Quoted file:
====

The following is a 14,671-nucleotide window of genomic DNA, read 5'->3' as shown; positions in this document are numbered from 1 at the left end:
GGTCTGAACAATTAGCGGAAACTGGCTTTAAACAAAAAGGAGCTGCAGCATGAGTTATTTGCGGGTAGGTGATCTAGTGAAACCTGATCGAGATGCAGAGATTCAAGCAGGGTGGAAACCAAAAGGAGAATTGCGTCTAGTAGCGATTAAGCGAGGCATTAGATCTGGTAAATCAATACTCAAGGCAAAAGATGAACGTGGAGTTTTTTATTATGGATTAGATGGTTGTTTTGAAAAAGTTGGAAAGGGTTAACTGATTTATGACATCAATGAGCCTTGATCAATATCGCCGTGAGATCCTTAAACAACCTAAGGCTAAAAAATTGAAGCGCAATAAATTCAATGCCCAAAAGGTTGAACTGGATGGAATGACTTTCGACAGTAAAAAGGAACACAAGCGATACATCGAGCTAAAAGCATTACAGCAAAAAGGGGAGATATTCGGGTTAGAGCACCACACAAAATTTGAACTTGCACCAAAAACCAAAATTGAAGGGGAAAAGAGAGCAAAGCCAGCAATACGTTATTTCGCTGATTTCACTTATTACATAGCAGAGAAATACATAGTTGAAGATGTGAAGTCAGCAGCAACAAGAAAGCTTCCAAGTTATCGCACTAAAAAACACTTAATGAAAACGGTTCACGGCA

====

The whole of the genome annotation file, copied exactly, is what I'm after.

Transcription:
The following is a 14,671-nucleotide window of genomic DNA, read 5'->3' as shown; positions in this document are numbered from 1 at the left end:
GGTCTGAACAATTAGCGGAAACTGGCTTTAAACAAAAAGGAGCTGCAGCATGAGTTATTTGCGGGTAGGTGATCTAGTGAAACCTGATCGAGATGCAGAGATTCAAGCAGGGTGGAAACCAAAAGGAGAATTGCGTCTAGTAGCGATTAAGCGAGGCATTAGATCTGGTAAATCAATACTCAAGGCAAAAGATGAACGTGGAGTTTTTTATTATGGATTAGATGGTTGTTTTGAAAAAGTTGGAAAGGGTTAACTGATTTATGACATCAATGAGCCTTGATCAATATCGCCGTGAGATCCTTAAACAACCTAAGGCTAAAAAATTGAAGCGCAATAAATTCAATGCCCAAAAGGTTGAACTGGATGGAATGACTTTCGACAGTAAAAAGGAACACAAGCGATACATCGAGCTAAAAGCATTACAGCAAAAAGGGGAGATATTCGGGTTAGAGCACCACACAAAATTTGAACTTGCACCAAAAACCAAAATTGAAGGGGAAAAGAGAGCAAAGCCAGCAATACGTTATTTCGCTGATTTCACTTATTACATAGCAGAGAAATACATAGTTGAAGATGTGAAGTCAGCAGCAACAAGAAAGCTTCCAAGTTATCGCACTAAAAAACACTTAATGAAAACGGTTCACGGCA